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Got my woodlot cut now what to do ?

Post in 'The Wood Shed' started by richardg40, Mar 11, 2013.

  1. richardg40

    richardg40 New Member

    Joined:
    Mar 11, 2013
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    Looking for ideas because they used big portters and tore up the land pretty good but also left a lot of wood down on the ground . Mixure of spruce , poplar , hardwood. I own a ATV but i doubt my trailer could withstand the abuse of the landscape .

    My dilema is i hate to see this wood rotting away in the next few years but how do i get it out . It's one mile in the woods and 100 acres with just one decent road .

    Might have to buy a very tough small atv trailer and then a big trailer to haul to this woodlot 30 minutes from home ,

    Anyways thats my situation .

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  2. gmule

    gmule Feeling the Heat

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    Do you have a 4x4 truck?
  3. scooby074

    scooby074 Feeling the Heat

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    How big are the ruts? How big is the wood?

    I ATV, so I know a bit about skidder (porter) ruts. They are REAL hard to cross if they are deep.

    Can you get around the ruts?

    As to what to use to get the wood out, what's your budget?

    You can buy (or build) a log arch like the one Logrite makes, this is a relatively cheap option, but you still got to navigate the ruts:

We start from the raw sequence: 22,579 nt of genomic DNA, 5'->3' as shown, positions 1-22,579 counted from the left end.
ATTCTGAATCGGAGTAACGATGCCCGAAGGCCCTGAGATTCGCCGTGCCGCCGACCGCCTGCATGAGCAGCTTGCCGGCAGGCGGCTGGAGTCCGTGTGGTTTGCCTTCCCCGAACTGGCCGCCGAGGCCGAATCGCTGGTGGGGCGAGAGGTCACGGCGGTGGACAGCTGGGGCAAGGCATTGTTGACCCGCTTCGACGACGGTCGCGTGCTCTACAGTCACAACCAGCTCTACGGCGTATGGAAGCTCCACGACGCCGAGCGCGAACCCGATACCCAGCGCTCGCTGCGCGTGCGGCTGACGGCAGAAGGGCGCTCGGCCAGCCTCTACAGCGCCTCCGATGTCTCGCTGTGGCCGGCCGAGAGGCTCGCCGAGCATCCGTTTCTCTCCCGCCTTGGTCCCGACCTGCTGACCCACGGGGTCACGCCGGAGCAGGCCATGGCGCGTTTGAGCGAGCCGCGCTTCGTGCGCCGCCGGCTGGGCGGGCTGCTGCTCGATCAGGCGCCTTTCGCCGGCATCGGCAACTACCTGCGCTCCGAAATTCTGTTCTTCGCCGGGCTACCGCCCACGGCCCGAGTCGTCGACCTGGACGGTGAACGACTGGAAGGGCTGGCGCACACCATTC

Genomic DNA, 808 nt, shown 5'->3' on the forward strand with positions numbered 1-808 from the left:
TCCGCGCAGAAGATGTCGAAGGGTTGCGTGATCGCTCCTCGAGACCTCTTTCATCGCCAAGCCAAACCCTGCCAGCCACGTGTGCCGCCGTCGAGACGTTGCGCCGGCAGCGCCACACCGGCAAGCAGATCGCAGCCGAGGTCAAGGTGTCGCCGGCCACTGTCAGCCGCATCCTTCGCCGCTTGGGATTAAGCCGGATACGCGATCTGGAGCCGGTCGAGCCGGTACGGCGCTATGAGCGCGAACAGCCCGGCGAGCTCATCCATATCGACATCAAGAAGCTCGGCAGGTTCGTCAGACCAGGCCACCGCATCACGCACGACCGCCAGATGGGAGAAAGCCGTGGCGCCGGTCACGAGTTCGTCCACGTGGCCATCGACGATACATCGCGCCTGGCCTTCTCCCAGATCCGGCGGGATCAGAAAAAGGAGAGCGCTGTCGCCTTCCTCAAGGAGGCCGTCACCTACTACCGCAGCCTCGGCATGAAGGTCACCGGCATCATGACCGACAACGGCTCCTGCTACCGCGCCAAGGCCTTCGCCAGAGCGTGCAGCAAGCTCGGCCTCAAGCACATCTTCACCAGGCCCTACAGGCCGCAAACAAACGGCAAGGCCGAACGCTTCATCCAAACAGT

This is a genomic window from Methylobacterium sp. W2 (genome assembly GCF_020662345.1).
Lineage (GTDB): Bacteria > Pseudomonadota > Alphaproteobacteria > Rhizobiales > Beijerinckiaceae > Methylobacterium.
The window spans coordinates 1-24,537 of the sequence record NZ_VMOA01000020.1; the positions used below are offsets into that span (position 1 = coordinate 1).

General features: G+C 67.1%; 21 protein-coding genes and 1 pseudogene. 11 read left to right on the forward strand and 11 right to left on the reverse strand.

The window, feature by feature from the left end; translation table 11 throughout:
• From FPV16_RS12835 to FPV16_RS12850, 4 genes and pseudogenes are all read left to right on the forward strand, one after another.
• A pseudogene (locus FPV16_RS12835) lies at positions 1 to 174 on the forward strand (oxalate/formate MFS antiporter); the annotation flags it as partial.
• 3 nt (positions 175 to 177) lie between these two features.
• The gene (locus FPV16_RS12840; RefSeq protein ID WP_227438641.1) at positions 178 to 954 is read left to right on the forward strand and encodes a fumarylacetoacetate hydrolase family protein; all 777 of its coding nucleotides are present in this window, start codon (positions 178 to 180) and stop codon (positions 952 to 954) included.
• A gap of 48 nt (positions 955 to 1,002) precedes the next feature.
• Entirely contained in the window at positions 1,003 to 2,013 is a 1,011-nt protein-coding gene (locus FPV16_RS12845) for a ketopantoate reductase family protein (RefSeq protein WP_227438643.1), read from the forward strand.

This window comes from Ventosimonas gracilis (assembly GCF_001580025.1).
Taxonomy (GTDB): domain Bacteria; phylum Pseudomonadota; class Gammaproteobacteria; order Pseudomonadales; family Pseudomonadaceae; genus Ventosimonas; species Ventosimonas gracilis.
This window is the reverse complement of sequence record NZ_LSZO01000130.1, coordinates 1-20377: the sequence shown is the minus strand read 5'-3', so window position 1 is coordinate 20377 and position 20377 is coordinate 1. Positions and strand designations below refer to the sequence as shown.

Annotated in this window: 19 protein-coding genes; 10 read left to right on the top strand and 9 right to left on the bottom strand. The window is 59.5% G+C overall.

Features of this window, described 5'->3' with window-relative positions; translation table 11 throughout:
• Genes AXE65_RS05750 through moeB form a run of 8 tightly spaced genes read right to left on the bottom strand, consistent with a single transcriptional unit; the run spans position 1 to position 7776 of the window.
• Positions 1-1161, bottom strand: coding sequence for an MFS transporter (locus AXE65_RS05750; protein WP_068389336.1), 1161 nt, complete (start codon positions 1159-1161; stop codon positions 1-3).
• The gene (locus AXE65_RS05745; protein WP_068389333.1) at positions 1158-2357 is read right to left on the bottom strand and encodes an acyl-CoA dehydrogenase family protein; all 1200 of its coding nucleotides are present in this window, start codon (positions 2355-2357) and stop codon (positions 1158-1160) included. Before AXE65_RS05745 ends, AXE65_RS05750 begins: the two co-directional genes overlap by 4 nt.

All the way up to a dedicated, tracked mini-porter for considerably more money:
    Shane N likes this.
  4. Locust Post

    Locust Post Minister of Fire

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    Get an atv trailer and do a little work to beef it up. Get a blade for the front and see if you can smooth out the ground a little to help matters. A couple guys on here have built drays to drag out a log at a time.
  5. ArsenalDon

    ArsenalDon Minister of Fire

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    good idea!
  6. ansehnlich1

    ansehnlich1 Minister of Fire

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    give exact coordinates of the location and a couple of the boys 'round here'll git it outta there for ya :)
    HDRock and Beer Belly like this.
  7. area_man

    area_man Member

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    c/s/s in place, wait until seasoned, then haul dry wood to your home.
    Ralphie Boy likes this.
  8. Wood Duck

    Wood Duck Minister of Fire

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    If I had a lot of wood on the ground, I'd first work on cutting/splitting/and stacking enough to be three years ahead. After that I'd spend time getting logs cut and stacked off the ground. Put two logs on the bottom, them cross stack the other logs on top to keep them off the soil. They will last a lot longer that way and you can move them over time.

    Maybe you need to rent or otherwise acquire use of a tractor and smooth out some of the ruts in the woods.
  9. nate379

    nate379 Guest

    My brother had his land cut and part of the contract left him with a gravel road into the land and also had them clean up their mess. All the branches was ground and the non useable logs got stacked near the road. Also they had to smooth out the skidder trails.

    IE not destroy the property!